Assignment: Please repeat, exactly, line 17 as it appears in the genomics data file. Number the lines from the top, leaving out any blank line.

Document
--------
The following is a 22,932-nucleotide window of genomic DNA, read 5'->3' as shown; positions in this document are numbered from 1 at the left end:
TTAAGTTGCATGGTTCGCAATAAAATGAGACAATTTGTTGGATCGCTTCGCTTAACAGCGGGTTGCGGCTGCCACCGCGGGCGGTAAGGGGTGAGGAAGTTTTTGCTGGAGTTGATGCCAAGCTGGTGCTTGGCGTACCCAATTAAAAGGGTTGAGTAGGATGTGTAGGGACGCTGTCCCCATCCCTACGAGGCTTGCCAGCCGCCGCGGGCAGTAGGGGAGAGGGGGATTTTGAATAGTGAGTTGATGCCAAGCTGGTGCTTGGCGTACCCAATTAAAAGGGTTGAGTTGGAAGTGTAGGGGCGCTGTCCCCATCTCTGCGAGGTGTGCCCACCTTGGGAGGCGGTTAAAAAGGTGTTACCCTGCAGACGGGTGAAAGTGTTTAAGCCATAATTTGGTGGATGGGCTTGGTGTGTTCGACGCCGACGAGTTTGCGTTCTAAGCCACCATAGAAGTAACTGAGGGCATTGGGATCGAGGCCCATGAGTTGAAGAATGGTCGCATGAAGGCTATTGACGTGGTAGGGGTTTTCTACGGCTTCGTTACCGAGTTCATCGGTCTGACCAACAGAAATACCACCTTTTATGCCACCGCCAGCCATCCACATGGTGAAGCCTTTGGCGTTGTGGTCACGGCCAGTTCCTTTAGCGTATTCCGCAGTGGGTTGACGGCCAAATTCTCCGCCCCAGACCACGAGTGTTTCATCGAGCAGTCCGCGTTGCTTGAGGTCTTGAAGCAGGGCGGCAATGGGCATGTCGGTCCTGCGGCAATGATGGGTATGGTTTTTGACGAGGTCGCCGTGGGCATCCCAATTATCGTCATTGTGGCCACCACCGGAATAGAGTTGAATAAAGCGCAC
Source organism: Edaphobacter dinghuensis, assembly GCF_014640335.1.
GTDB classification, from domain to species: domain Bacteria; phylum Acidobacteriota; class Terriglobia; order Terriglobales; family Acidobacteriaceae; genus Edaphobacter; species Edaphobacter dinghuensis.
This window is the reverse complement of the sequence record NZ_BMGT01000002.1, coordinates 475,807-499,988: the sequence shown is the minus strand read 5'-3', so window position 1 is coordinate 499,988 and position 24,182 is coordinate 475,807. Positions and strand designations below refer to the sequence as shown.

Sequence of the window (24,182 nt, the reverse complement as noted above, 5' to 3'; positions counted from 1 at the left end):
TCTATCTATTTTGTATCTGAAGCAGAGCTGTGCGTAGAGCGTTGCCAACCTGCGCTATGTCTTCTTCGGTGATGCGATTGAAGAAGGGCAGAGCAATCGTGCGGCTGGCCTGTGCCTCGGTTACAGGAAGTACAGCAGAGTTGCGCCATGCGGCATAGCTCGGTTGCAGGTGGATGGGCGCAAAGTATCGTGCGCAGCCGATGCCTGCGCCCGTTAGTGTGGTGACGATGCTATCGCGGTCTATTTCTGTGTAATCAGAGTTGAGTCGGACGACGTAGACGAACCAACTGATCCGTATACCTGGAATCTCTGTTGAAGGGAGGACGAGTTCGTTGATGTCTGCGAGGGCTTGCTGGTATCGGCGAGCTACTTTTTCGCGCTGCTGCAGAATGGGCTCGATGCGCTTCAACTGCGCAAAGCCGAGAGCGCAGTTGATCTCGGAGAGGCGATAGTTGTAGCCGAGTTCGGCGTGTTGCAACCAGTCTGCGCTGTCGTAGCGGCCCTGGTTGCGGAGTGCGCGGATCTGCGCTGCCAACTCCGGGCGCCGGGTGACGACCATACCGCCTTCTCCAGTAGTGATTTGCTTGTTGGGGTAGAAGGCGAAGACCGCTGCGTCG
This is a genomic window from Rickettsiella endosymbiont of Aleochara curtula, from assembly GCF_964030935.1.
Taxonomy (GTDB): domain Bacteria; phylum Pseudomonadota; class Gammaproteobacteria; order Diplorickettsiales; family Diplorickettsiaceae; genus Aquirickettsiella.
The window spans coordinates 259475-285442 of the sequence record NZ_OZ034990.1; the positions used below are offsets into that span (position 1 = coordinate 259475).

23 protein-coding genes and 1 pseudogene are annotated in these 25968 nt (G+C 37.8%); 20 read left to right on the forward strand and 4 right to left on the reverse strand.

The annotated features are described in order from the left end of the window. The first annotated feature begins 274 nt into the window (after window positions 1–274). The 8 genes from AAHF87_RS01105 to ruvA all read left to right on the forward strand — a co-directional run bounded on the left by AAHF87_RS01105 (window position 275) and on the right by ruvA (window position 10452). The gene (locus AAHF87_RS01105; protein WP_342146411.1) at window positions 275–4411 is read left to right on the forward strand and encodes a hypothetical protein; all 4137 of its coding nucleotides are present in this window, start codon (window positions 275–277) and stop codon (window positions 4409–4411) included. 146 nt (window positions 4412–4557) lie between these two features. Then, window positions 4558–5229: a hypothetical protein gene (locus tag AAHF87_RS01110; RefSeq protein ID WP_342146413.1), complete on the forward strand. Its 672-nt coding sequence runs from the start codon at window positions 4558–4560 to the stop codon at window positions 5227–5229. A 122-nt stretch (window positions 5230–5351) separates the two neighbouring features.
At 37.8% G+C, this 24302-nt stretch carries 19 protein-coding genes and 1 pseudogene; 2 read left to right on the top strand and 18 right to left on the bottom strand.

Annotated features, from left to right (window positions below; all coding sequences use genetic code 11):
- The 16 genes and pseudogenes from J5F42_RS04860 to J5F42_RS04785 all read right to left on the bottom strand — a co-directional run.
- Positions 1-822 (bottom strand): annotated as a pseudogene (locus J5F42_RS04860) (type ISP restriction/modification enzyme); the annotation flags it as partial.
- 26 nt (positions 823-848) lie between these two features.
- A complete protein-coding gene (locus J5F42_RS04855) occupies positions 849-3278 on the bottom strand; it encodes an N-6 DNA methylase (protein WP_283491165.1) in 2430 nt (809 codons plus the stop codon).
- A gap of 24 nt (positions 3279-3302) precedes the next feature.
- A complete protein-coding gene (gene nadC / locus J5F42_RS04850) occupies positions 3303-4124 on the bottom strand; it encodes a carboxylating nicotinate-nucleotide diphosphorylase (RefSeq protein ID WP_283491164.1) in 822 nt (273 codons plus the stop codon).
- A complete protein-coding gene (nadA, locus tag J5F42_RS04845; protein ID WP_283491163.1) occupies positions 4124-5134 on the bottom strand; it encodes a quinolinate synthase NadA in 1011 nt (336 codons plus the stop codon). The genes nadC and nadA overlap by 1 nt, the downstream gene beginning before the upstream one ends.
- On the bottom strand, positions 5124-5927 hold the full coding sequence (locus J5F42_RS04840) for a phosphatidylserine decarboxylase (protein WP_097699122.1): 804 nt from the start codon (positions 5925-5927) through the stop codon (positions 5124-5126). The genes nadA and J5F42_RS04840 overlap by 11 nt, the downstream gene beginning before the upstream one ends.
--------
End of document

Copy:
- 26 nt (positions 823-848) lie between these two features.